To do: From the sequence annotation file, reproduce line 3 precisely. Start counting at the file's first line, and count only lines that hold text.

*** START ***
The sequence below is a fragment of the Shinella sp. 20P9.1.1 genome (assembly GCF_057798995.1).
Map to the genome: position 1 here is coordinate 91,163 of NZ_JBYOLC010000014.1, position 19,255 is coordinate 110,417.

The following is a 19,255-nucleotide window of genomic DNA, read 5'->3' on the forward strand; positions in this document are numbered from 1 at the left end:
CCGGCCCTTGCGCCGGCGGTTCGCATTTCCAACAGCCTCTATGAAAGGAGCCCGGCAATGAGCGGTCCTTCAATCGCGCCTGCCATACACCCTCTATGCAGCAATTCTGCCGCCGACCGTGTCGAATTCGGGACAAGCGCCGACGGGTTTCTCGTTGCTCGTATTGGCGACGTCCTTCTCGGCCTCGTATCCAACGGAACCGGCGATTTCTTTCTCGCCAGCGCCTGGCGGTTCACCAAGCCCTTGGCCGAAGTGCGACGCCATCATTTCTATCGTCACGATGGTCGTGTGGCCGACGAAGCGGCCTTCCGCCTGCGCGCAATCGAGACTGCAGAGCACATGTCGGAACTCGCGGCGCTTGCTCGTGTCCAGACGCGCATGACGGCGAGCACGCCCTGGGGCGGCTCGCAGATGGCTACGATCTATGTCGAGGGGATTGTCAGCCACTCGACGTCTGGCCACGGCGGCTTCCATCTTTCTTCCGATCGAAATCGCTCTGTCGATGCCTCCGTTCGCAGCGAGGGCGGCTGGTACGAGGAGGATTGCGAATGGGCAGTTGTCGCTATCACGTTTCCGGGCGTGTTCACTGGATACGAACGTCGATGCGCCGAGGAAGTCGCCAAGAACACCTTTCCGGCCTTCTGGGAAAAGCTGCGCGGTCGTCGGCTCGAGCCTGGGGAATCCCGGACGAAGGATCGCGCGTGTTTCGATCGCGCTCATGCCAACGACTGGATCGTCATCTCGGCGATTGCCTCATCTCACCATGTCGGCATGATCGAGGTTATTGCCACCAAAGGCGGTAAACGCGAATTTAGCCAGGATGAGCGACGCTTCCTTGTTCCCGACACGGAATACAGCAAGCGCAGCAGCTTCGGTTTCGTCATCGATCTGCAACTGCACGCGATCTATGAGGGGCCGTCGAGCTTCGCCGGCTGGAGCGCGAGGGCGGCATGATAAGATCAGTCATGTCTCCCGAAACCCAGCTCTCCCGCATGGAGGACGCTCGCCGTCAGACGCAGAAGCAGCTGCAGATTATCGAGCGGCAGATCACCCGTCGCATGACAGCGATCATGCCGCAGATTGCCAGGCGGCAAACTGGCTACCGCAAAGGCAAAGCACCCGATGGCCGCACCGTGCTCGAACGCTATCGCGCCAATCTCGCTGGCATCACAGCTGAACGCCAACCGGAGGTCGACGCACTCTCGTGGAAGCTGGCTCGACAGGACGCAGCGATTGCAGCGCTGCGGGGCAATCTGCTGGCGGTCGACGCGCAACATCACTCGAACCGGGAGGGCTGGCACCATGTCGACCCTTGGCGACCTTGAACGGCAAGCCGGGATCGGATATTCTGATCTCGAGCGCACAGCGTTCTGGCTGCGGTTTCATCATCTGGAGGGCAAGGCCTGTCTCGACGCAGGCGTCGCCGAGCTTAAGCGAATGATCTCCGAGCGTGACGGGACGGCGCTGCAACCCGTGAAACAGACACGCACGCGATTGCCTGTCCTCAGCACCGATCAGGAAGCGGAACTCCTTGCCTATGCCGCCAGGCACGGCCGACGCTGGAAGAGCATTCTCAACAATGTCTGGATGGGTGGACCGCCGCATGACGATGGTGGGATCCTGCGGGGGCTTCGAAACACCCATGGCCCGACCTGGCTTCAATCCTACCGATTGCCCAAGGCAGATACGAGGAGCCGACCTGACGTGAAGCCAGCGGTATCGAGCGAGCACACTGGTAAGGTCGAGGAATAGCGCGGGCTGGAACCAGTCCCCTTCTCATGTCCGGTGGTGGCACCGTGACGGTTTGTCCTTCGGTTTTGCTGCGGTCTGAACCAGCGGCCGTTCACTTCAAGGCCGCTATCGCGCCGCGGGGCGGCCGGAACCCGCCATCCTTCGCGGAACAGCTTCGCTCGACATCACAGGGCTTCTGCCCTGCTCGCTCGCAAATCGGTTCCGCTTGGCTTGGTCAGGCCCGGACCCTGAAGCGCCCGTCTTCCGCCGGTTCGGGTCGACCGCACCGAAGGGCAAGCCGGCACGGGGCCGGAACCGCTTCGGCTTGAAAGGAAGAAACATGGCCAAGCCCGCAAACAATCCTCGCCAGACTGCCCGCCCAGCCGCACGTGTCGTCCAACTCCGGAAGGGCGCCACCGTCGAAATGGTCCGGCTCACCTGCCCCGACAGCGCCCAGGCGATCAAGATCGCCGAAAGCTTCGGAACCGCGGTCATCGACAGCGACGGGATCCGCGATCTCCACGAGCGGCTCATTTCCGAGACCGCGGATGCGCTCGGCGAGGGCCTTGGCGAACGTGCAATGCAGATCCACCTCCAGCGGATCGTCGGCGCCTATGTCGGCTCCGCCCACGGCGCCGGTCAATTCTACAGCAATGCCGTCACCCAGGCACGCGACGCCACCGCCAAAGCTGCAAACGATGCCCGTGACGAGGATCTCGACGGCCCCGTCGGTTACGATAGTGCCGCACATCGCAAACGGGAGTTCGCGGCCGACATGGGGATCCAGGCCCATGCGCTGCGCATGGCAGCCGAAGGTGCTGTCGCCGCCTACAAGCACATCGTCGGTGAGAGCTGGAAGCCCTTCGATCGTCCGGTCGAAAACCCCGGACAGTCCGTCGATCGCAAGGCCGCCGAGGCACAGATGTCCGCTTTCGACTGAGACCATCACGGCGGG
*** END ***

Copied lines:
The following is a 19,255-nucleotide window of genomic DNA, read 5'->3' on the forward strand; positions in this document are numbered from 1 at the left end: